Washington County, VA Sheriff’s Office
Major Blake Andis of the Washington County Sheriff’s Office in Abingdon, VA, said his agency is not reducing patrols or calls for service based on fuel prices. Instead, the officers are trying to answer some calls for service by handling them over the phone rather than driving to the complainant’s residence if that is acceptable to the complainants. “We have found living in a mountainous area that reducing the motor size of patrol vehicles is not as efficient as [using] the larger motors,” Andis said. To offset the high fuel costs, Washington County is taking money from other line items in the department.
West Virginia State Police
According to First Sergeant Rick Pursley, there are two significant steps the West Virginia State Police have taken in the wake of rising gas prices. First, they typically purchased exclusively Ford Crown Vic Police Interceptors. This year, they are buying several of the Chevrolet Impala police cruisers as well. At least half of the Impalas will go to administrative personnel, and the other half will be marked and assign as patrol vehicles.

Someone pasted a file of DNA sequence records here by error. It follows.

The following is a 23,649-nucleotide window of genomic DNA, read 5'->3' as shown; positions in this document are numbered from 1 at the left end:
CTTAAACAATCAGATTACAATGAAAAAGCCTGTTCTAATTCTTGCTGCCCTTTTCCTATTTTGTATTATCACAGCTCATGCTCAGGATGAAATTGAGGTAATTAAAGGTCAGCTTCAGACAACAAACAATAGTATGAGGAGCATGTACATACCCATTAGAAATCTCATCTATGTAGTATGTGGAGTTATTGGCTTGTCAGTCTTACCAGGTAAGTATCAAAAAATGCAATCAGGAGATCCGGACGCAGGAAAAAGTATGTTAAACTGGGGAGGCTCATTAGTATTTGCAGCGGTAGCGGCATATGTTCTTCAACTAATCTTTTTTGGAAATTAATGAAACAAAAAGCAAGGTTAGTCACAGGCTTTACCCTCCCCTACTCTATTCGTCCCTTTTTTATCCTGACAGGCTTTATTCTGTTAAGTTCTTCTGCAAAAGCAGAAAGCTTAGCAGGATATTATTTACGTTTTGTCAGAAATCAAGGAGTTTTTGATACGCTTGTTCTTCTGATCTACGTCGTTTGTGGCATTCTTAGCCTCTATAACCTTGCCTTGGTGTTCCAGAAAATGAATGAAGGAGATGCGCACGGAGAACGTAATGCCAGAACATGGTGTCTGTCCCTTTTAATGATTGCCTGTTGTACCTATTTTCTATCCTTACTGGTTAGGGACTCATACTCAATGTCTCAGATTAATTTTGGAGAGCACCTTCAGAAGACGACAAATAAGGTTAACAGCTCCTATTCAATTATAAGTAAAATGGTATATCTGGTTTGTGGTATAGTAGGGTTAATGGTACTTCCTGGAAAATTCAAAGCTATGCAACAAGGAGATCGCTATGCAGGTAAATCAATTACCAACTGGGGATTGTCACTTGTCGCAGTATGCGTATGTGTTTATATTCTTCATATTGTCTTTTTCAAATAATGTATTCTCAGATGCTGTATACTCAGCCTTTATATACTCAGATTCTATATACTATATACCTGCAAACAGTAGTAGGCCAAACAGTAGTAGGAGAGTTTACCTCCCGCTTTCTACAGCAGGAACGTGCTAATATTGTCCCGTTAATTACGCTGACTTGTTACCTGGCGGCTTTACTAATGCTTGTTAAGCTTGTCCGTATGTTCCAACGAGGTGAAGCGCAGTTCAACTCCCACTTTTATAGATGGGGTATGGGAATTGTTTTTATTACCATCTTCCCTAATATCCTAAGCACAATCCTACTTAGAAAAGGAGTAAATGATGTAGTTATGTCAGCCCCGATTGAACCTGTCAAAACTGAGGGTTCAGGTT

The second step the West Virginia State Police have taken is to put some restrictions on their employees’ ability to do contract work (highway road construction sites, for example). They have implemented a program in which the officers must reimburse the agency for the fuel used traveling to and from the contract work site while utilizing their vehicles. Officers still patrol as much as before and respond to all calls for service.
Wyoming Highway Patrol
Because of the number of troopers covering a large geographical area, the Wyoming Highway Patrol has no mileage restrictions at this time. Captain Bill Morse said they need to provide the same quality of service the public expects and deserves, despite gas prices. Officers are still proactive in traffic enforcement, which has shown to reduce traffic crashes.